There are various ways to promote and encourage quality work in health care organizations and support the commitment and participation of people. Encouragement for improving quality can be set on various levels e.g., personal, organizational, regional or national level. According to the authors Black and Gruen there are six different categories to improve quality (Black/Gruen 2005, 222-231):
· Feedback of information
· Administrative structures and processes
Education: Here the authors mean interventions, which aim to educate health care providers to make quality improvements. Often this measure is set as the initial response to inadequate quality. There are different approaches, one of the most common include the issuing of guidelines.
Feedback of information: By making performances of health care providers transparent it can raise the awareness to implement necessary changes and improvements. There is a distinction between active and passive information, depending on whether only information is provided, or the information is also complemented with additional activities. Collecting and providing quantitative data is traditionally used as an incentive for quality improvement.
Incentives: Here Black and Gruen distinguish between financial and sociological behaviour incentives. Regarding this distinction the cost compensation for certain services attributed to financial incentives and the respect of colleagues as a sociological behaviour incentive. Usually, people tend to react to behaviour sociological incentives because normally the opinion their own peer is of great value. Incentives can be positive or negative, depending on whether they reward good quality or punish poor quality. It has been proven that people react more on positive incentives.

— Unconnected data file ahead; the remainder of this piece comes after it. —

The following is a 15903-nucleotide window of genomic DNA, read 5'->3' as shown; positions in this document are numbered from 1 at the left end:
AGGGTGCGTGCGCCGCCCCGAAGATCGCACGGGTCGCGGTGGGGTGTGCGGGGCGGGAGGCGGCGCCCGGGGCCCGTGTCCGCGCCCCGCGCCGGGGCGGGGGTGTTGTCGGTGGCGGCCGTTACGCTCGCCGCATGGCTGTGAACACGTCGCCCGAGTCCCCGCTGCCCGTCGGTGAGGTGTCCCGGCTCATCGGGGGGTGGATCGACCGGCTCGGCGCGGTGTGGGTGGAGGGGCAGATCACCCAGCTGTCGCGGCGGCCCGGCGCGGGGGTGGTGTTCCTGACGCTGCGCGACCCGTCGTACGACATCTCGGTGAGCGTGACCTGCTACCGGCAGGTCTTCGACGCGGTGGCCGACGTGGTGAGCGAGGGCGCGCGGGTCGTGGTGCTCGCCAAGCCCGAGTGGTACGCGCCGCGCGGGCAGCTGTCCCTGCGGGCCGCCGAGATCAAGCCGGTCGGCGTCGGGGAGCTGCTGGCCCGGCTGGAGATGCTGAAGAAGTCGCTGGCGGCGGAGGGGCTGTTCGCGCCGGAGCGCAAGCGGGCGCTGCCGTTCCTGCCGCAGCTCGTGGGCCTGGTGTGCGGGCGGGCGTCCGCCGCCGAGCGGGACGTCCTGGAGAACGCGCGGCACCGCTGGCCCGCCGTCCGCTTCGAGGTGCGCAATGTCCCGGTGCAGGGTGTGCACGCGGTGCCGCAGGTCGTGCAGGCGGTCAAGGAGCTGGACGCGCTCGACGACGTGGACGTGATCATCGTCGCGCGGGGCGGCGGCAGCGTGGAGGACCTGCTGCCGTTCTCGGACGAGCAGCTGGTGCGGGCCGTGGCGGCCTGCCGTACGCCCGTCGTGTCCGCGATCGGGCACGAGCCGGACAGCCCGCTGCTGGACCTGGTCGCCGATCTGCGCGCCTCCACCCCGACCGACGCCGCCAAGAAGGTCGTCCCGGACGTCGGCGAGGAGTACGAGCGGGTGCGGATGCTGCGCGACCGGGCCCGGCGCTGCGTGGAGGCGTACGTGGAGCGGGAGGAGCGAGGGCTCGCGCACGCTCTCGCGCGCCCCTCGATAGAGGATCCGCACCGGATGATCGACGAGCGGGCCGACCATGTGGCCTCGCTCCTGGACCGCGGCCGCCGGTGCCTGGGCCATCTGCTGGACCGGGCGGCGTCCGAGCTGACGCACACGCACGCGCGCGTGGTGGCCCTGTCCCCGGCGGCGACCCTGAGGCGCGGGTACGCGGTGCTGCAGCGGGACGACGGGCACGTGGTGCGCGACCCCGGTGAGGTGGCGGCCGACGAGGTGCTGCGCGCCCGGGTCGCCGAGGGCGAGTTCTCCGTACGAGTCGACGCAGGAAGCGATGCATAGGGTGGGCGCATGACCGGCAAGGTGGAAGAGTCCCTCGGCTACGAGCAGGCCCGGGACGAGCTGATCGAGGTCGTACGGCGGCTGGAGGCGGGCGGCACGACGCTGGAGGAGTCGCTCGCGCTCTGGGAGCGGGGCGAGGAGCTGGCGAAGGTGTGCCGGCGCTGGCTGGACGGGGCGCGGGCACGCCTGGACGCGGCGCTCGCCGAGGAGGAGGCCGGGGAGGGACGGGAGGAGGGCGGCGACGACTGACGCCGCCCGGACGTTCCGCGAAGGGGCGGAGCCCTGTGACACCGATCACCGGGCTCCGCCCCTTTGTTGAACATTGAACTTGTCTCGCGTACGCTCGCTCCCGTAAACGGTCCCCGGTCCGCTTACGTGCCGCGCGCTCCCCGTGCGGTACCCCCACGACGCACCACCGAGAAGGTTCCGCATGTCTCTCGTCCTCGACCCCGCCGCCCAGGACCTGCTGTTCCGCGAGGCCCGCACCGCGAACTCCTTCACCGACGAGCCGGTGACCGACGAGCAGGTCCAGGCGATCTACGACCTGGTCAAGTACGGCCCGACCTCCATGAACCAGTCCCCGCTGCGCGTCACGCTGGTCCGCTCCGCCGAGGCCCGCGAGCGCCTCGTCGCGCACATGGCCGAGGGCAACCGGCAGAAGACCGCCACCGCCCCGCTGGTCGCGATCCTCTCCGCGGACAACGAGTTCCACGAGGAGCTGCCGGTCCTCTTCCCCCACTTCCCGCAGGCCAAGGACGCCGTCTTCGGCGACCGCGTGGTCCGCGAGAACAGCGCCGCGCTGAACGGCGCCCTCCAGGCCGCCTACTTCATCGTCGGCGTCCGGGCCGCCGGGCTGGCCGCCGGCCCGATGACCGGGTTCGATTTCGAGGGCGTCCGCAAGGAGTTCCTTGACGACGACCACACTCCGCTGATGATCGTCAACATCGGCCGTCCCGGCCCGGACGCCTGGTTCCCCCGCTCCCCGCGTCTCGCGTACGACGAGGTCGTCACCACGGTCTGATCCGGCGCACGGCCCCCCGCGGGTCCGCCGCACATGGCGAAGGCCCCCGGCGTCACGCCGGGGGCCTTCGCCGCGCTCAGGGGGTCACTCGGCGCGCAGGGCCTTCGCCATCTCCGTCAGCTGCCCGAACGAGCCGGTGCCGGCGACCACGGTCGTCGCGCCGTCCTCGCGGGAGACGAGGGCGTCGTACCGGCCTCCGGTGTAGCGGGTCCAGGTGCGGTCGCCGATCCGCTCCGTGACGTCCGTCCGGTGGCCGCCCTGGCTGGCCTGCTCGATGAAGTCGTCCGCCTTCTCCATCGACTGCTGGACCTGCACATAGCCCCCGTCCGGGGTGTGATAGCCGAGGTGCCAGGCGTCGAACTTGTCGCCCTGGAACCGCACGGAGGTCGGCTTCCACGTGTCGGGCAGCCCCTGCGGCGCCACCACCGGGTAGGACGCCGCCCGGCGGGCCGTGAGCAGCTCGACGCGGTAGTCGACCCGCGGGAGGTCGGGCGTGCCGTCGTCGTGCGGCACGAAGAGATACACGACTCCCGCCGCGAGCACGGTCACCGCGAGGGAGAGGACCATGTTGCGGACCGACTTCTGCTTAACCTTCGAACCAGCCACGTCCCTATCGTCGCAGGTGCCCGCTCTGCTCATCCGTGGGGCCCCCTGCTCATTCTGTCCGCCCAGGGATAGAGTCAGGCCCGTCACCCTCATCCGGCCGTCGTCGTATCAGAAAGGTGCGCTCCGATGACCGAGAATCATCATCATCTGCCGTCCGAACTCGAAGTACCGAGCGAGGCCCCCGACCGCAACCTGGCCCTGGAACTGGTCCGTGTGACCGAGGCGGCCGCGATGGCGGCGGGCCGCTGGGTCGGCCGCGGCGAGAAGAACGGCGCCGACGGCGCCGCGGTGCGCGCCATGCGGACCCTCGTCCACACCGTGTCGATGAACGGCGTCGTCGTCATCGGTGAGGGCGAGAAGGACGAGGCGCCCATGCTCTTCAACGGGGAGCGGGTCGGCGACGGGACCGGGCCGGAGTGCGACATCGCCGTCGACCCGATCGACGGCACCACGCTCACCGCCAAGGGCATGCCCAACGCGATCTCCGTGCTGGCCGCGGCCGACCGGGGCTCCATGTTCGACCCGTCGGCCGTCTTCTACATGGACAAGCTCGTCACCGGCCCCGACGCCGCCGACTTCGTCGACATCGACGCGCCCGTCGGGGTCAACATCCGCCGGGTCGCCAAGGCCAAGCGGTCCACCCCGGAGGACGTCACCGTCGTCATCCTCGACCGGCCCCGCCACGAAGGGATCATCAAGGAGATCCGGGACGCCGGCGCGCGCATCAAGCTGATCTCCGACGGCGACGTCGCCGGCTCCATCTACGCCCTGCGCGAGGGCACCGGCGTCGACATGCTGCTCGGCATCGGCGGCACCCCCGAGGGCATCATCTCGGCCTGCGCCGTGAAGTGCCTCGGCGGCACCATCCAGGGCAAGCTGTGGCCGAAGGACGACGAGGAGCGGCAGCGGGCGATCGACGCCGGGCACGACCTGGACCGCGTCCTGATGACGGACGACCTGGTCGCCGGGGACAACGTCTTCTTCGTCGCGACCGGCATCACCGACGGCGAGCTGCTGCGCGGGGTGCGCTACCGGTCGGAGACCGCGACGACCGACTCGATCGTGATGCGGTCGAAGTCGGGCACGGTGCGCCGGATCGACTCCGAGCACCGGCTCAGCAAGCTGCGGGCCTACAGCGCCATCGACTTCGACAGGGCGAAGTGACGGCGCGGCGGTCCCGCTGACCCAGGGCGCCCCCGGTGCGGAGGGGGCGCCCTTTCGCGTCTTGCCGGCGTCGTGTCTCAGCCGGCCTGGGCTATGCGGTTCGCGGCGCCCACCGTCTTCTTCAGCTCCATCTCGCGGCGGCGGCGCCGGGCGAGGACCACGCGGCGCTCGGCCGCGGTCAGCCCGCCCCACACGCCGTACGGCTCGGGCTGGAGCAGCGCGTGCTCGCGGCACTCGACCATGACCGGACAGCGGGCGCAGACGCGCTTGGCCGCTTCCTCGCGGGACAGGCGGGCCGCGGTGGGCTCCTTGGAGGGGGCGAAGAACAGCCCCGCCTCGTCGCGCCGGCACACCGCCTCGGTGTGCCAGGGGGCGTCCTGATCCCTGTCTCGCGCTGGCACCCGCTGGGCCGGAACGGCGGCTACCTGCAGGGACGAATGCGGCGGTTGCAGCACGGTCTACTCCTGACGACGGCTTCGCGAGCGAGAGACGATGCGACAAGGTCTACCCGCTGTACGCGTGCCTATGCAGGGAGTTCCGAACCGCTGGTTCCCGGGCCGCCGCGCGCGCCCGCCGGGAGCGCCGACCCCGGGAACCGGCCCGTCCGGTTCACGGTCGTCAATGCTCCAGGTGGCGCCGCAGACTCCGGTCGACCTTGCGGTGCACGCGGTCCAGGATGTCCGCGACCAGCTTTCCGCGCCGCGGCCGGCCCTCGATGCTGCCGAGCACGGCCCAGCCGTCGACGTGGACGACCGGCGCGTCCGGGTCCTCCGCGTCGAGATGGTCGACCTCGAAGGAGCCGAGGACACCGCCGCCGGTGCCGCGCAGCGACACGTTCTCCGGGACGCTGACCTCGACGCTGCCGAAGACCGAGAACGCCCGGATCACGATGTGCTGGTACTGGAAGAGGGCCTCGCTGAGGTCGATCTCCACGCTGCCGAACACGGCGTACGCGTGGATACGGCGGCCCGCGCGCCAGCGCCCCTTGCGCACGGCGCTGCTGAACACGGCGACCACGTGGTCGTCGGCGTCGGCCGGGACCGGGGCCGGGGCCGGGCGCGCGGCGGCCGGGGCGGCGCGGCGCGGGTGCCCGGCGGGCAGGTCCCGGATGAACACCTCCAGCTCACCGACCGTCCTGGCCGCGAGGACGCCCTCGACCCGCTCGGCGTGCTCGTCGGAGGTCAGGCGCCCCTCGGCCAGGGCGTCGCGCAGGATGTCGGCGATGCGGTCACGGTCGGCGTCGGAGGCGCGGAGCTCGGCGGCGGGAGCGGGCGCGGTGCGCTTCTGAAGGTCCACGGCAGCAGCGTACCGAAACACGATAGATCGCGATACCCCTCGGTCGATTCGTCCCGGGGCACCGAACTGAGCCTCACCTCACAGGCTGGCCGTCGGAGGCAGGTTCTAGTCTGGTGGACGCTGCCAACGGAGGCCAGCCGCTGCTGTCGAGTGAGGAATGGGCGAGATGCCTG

Administrative structures and processes: Uncoordinated services between various health care providers (e.g. community nursing service, hospital) often cause inadequate quality of care. The re-organization of workflows and processes provide a huge potential for improvements.
Regulation: External regulations can be imposed through contracts, accreditations, certifications, licensing or inspections. It is recommended that external regulations should only be imposed only when it is necessary, since it is usually associated with high financial cost. Also, this approach could cause resistance within an organization, which would be counter-productive.
Legislation: Legislative arrangements may also serve to promote and secure quality. But it is unclear whether the fear of consequences of a wrongful conduct contributes to quality improvement or supports a “defensive” behaviour of the health service providers in order to avoid risks. In this case this could reduce the quality of care for patients.
In most countries, a number of different approaches are being used. In this regard it is important to make sure that the activities complement each other.